September 5, 2017 at 3:32 p.m.

A future in dairy veterinary practice?

By Jim Bennett- | Comments: 0 | Leave a comment

I have serious concerns about the future of my profession. I do not mean all veterinarians, just dairy practitioners.

Yes, we all have heard about the shortage of large animal veterinarians, and I know some of you live in areas where it may be difficult to get a dairy veterinarian on your farm. Yet, there is a shortage of rural, family physicians, too, and there has been for decades in many places. In spite of many efforts to solve this problem, many areas are still underserved by physicians in part because they cannot provide a physician the salary and lifestyle available in larger cities. Perceiving a need for service and being able to support that service in a way that successfully competes with other areas are two different things. We really have the same problem in food animal veterinary medicine. Young veterinarians will choose to work in areas that meet their lifestyle needs, and more and more, rural areas cannot compete.

Adding to the uncertainty for dairy veterinarians is the unrelenting need for dairy producers to produce more with less. Efficiency is king, and striving for it has led to fewer and fewer cows, and drastically fewer and fewer farms. Almost 85 percent of the Minnesota dairy farms in business when I graduated from veterinary school 29 years ago no longer milk cows. Larger farms use veterinarians less for technical tasks, and although they often do require more consulting services, they typically use veterinarians less on a per cow basis than smaller farms may have. The value of a cow today in real dollars is just a fraction of what it was 30 years ago. The result is that each veterinarian needs to have more and more cows within his or her practice to survive.

I am not complaining. I love my profession, and would not do anything else. I love working with larger farms, too, and have immensely enjoyed helping and watching my clients farms grow and increase their success over the years. Yet, I am certain that dairy veterinarians in the future will have to adapt to a changing environment to maintain their role as a valued asset to dairy farms.

There are dairy farms today that seldom use veterinarians and are quite happy with that arrangement. Still, I am confident that most farms will still see the benefit to employ a veterinarian in the future. The challenge for the dairy veterinarian of the future is to figure out just what that role will be, and how to get there.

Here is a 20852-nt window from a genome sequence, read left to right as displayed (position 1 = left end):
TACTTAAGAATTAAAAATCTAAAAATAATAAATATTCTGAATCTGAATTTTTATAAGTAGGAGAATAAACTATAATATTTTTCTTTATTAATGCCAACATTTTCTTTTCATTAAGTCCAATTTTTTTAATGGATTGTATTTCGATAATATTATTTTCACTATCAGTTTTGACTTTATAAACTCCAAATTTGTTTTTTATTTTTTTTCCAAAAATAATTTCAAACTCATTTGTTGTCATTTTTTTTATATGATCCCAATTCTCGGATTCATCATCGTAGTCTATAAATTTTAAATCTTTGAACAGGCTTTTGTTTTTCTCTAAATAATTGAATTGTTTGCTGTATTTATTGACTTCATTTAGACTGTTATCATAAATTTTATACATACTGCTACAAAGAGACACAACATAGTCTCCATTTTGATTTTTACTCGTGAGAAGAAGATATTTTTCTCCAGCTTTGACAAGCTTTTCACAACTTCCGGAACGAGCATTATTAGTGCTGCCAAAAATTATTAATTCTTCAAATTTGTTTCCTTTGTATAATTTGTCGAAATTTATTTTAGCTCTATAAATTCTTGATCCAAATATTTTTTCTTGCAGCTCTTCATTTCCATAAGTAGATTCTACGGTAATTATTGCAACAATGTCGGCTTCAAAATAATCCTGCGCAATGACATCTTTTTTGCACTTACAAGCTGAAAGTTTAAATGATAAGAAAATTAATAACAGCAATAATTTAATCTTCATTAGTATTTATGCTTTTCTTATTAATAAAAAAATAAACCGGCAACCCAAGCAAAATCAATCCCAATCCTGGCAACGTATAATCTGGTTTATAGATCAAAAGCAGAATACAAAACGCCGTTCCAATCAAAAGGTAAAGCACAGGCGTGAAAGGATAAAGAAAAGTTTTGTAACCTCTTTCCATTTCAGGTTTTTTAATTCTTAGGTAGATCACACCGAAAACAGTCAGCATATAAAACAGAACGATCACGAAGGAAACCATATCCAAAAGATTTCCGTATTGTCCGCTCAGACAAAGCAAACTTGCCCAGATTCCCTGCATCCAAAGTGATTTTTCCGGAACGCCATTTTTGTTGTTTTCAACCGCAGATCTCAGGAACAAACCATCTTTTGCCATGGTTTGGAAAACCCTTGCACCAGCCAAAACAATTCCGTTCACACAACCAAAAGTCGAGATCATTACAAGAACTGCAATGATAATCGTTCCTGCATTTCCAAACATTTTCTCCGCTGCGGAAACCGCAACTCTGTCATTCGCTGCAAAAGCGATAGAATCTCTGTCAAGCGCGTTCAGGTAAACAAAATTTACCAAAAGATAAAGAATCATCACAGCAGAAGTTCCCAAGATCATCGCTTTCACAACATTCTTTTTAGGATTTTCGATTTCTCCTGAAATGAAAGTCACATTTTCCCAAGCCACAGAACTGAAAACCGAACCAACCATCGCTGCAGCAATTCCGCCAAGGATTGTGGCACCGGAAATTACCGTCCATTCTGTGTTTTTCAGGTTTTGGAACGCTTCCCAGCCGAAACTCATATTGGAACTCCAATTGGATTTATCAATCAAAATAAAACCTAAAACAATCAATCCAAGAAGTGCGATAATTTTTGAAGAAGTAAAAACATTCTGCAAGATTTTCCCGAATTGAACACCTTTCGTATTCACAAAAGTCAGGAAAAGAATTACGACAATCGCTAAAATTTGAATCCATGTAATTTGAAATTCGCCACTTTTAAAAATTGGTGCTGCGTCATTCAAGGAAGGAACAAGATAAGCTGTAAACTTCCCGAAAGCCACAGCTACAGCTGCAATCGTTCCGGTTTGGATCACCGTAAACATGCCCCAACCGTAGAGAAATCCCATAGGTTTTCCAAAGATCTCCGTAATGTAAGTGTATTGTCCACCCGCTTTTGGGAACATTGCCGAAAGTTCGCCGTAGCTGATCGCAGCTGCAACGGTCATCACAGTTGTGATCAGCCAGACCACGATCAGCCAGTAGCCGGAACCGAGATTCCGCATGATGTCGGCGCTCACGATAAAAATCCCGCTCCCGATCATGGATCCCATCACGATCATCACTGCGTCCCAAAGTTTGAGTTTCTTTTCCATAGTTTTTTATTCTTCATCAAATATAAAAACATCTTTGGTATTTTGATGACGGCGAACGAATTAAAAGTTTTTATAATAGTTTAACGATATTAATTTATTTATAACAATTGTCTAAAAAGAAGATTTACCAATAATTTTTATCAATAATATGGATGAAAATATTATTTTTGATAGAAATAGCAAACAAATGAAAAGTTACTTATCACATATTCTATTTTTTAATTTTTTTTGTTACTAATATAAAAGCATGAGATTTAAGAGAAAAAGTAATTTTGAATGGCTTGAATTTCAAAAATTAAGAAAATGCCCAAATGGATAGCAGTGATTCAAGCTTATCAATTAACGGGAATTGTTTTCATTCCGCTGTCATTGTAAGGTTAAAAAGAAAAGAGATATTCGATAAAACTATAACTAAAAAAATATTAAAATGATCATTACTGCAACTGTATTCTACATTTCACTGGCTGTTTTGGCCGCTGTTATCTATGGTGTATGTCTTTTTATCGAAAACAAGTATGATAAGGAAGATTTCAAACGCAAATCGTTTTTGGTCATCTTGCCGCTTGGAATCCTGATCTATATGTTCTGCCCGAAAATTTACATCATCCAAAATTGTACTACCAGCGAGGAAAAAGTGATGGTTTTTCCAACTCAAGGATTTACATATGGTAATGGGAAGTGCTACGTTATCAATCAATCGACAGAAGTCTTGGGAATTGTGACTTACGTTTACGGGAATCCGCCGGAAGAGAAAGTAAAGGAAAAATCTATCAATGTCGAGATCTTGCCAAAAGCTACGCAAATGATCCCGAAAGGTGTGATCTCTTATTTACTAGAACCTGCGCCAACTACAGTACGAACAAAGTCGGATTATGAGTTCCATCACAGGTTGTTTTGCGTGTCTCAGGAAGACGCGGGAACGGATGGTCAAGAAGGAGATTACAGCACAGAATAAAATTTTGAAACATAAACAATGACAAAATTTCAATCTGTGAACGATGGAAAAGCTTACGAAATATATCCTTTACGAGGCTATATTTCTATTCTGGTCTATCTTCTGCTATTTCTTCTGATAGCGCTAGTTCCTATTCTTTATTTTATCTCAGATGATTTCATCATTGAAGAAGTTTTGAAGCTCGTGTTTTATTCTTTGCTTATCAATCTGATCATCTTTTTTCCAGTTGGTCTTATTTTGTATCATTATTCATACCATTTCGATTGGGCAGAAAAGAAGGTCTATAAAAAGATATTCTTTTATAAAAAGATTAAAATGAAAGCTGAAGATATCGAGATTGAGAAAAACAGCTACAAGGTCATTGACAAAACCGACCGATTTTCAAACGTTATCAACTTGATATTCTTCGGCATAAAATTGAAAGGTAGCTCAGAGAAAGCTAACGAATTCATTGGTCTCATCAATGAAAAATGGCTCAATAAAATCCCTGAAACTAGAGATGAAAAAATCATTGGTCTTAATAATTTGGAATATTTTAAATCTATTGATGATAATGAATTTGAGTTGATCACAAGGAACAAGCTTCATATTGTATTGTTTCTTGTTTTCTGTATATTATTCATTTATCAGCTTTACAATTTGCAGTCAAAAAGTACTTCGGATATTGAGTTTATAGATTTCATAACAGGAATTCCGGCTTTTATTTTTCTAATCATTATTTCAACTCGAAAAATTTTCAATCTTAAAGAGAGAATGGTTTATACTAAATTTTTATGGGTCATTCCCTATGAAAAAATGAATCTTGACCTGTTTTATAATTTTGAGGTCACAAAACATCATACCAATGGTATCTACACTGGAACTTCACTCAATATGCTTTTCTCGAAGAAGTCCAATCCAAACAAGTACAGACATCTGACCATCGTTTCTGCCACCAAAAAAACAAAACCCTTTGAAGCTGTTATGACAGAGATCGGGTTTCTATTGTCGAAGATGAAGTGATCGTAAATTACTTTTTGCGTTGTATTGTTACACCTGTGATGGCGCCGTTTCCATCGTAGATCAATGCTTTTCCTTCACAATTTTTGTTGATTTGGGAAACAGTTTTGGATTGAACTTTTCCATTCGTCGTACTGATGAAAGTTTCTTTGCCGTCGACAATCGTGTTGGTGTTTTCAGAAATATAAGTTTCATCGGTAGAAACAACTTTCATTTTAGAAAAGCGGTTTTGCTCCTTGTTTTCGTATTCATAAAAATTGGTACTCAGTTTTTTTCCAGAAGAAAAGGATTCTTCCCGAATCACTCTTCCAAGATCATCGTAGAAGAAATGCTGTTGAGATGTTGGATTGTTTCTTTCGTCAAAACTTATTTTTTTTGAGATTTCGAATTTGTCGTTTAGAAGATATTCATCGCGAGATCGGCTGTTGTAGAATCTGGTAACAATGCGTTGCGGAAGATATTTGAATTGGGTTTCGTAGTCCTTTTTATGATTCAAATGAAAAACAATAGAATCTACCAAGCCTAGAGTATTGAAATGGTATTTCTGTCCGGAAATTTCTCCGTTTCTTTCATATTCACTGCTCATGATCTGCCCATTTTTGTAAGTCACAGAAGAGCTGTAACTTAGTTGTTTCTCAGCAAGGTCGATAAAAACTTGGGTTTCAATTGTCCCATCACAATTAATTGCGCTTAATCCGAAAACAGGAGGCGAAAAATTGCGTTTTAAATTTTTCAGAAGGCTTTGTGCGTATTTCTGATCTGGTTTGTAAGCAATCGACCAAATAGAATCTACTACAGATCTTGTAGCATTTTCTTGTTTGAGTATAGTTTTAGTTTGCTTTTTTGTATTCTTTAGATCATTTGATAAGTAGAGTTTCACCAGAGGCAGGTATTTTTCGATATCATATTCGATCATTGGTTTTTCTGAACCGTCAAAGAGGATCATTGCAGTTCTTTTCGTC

I am part owner in a pet veterinary practice, and while they do not let me touch anyone's pet, I am aware of how the place runs. In this practice, certified veterinary technicians are utilized to perform many tasks that the doctors did in the past. One doctor can see more patients in a day by utilizing these trained professionals. Physicians, too, utilize other professionals more than in the past. Nurse practitioners and physicians assistants are often the primary care providers.

We can do the same thing in dairy practice, too, but it is somewhat more difficult. Veterinarian technicians are only allowed to perform certain tasks, and tasks must be done under the supervision of a licensed veterinarian. This is fine in a clinic setting, but not so fine when one has to drive 20 miles to see the patient. Would dairy producers pay for a qualified veterinary technician to assist a cow calving, treat a milk fever or examine a sick cow? I think most would be happy to do so, assuming the outcome of the visit is good, and the cost for the technician is substantially less than for the veterinarian. However, state veterinary practice laws may prohibit technicians from providing some of these services without a veterinarian on the premises. For this scheme to work, some practice laws may need to be changed, and perhaps a new type of certification for technicians will be needed.

Dairy practitioners today are expected to know much more than their predecessors of 30 years ago. Record analysis, employee training, milking system analysis, and facilities design are some examples of things we do routinely that were unusual in the past. Large farms can have large problems, and a veterinarian can provide valuable help to solve them. Yet, the dairy veterinarian of the future cannot be all things to all farms, nor can they afford to price themselves out of work in trying to make a living.

It seems to me the best solution is to figure out how to leverage veterinarians' knowledge and expertise by using trained technical help. I can see a day where qualified veterinary paraprofessionals may provide the first line of care to a farm: examining sick cows or sore footed cows, administering vaccines or reproductive injections, treating certain emergency conditions such as milk fever, providing obstetrical assistance, examining cows in the fresh pen, collecting milk samples or performing milk cultures on farm, collecting feed samples, observing milking procedures, performing post mortem exams, managing drug inventory and more. Having the ability to transmit data wirelessly to a qualified veterinarian at another location may make things possible that were not in the past.

Dairy veterinarians exist only to serve you and to protect your animals' well being. By reworking how we practice we can continue to provide excellent value to you in the future. I also believe that "if we build it, they will come" - meaning that young veterinarians will be attracted to dairy practice. We just have to accept the challenge.

Jim Bennett is a dairy veterinarian at Northern Valley Dairy Production Medicine Center in Plainview, Minn. He and his wife, Pam, have four children. Jim can be reached at bennett[email protected] with comments or questions.[[In-content Ad]]


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